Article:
"Because he loves him so he lets him go." Betsy said. She said she loved the ending and thought it was so beautiful. I was a little skeptical of the ending, but I'm sure it'll be moving on film.

Calling the Central Casting hotline for information on where to go and when to be there was when the fun really began. We were supposed to drive all the way out to Palos Verdes (beyond San Pedro) at 5:30 pm. Union would be paid for mileage, of course. Non-union would only be paid for mileage if they showed up for all five days of shooting.

So let's see: Mileage is measured by how far the location is from the studio. I'm pretty certain it wasn't being shot at Disney Studios in Burbank, because I was only paid $21 (yes, I was there for it all). I'm gonna go with Raliegh Studios in Manhattan Beach, because they did actually shoot some stuff there. Raliegh Studios is where the David E. Kelly shows are shot, such as "The Practice", "Boston Public" and the late "Ally McBeal." One day, on our way to lunch from "Boston Public" my friends and I saw Viggo laying on the asphalt beside his trailer, a book in one hand and a cigarette in the other. He was in full cowboy regalia. My roommate -- who was working the show, too -- shouted: "Your wardrobe department sucks!" to him. His response was to shout back to her: "I know!" But I'm wandering.

So, on August 7th, I drove out to Palos Verdes for the first time. There was no one there when I got there except for one guy who was intending on living there in his van for the next few days. But it did fill up, and we all got signed in and went to wardrobe, hair and make-up.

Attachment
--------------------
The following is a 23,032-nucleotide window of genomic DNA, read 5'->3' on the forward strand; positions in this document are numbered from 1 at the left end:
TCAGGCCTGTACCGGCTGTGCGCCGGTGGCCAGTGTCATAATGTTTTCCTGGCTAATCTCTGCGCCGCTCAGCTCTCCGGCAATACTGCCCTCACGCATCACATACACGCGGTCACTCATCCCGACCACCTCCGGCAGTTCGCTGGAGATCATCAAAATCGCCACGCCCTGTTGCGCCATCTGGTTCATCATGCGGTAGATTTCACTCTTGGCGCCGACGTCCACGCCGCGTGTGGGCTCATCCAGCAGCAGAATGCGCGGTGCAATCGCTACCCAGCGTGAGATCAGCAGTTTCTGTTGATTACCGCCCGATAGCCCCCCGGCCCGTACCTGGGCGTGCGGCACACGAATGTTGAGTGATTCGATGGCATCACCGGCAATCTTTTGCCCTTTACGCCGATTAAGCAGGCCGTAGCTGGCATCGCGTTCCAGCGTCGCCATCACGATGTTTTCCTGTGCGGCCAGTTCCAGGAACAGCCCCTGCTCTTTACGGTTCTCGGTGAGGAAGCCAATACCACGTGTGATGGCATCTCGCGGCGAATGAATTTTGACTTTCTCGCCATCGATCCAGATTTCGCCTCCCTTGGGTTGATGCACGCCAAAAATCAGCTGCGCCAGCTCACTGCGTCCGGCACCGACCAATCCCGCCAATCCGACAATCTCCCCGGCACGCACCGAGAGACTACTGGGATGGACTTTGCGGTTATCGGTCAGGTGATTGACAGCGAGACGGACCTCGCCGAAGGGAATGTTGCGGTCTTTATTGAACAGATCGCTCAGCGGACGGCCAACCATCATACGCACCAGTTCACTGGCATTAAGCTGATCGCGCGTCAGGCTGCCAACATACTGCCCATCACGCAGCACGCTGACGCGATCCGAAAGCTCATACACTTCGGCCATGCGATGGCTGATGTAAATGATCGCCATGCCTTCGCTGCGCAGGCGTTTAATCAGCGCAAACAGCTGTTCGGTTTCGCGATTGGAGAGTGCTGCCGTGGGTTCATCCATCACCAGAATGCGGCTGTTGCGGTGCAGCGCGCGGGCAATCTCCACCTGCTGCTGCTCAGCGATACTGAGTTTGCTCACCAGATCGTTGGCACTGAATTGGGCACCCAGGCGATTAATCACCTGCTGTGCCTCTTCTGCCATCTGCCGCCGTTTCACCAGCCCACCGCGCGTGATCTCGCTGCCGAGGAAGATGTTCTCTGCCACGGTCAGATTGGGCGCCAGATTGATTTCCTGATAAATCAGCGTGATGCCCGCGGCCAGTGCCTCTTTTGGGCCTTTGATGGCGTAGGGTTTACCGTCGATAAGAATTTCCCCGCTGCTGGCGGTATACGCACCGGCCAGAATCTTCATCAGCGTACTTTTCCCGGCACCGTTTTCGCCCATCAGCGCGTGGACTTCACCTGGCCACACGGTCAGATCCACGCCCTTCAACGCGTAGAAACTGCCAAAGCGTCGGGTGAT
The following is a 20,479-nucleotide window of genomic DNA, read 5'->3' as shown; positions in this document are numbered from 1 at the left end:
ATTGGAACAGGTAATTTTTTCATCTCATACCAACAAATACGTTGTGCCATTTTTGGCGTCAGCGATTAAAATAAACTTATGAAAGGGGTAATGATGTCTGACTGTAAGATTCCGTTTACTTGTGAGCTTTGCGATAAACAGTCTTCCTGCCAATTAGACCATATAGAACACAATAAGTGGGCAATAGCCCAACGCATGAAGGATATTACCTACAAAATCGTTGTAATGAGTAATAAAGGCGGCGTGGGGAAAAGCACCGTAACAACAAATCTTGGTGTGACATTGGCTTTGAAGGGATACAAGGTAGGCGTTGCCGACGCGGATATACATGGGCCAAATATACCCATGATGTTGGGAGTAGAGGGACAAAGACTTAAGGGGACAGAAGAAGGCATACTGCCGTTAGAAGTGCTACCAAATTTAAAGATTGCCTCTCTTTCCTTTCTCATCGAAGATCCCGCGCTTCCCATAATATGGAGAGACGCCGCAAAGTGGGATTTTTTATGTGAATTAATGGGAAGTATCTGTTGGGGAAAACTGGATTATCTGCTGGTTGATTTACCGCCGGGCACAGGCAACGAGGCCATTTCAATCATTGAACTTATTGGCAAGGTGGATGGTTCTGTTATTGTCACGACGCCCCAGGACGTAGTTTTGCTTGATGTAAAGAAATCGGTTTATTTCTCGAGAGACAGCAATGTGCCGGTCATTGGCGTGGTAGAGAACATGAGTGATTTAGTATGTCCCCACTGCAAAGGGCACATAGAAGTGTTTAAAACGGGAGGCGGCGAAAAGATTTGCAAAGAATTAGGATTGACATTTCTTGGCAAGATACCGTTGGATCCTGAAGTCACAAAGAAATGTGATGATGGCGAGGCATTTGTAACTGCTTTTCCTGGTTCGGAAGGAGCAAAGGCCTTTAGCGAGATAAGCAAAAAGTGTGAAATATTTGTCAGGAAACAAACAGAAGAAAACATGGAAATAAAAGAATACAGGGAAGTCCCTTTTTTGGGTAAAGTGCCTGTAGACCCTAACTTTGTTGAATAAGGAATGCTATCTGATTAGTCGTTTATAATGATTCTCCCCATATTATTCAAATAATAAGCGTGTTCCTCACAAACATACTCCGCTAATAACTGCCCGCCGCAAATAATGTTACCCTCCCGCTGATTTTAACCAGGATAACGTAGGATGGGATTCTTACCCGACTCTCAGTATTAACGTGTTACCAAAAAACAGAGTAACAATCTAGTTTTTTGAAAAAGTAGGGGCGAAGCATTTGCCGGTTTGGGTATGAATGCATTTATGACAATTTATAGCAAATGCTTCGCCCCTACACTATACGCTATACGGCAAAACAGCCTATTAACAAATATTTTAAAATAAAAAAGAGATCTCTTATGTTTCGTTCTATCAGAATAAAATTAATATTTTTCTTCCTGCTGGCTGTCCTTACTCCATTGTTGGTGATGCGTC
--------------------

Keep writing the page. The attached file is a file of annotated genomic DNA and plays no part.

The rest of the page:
Now, as far as body-mass is concerned, I'm a small person. My waist in the summer of '02 was 27 inches around. At the fitting, the corset full of boning and laces and hooks made me 24 inches around. The first night, everyone was so energetic that the wardrobe lady who laced me up put her foot on the bench in front of me and laced me up from behind so tight that I now had a 20-inch waist. I joked and said, "But I've just gotta be a size 19!" Then I went to hair and make-up.

I must say, I looked damn good. So did all of the other near-1,000 extras there. It was so much fun to just sit in the stands and just stare at everyone and pretend I was in another time. When we were shooting, we were very convincing. When we were in between shots and talking on cell-phones, well, not so much.

I can't remember what we shot the first night. Only one thing really stands out in my mind about the first night: the corset. It was bad enough I could feel the lower portions of my ribs rubbing up against eachother. I'd been informing people of my knowledge that -- around the time that this film supposedly took place -- there were devices that women wore (strapped around their hips and cupping them from underneath) in order to keep their uterus from getting squeezed out by their corsets. (I know, I know. TMI.)

Anyway ... about five hours into shooting, I found that I was starting to get winded just by talking. Then I got winded just by breathing. Pretty soon, I couldn't take it anymore and walked to the Andy Gump (porta-potty). Couldn't run, that would require breathing too much.

That was the only time I was absent for scenes I was supposed to be in. I could not leave the Andy Gump for almost an hour because my body was trying to fit into that corset. And it was trying to make room for it?ahem?out of any part of my body it could. (I know, I know. Again, TMI.)

I went to the wardrobe ladies, who were standing just off set and asked one of them to please loosen my corset.

"How many times have you thrown up?" She asked me, almost too perfectly.

"Four." I answered.

"All right." She replied. I pitied the girl who only said three.

Shortly after that was dinner. There was just some gorgeous food made for everyone. Too bad I couldn't eat any of it. I was scared I'd get sick again. So I picked at a dinner roll and joined some other girls laying down in the wardrobe tent.

The rest of the night till sun-up was pretty slow and uneventful for the extras, but we were there. I wasn't freezing because of all the layers. Come sun-up, we were just all so happy that we'd survived.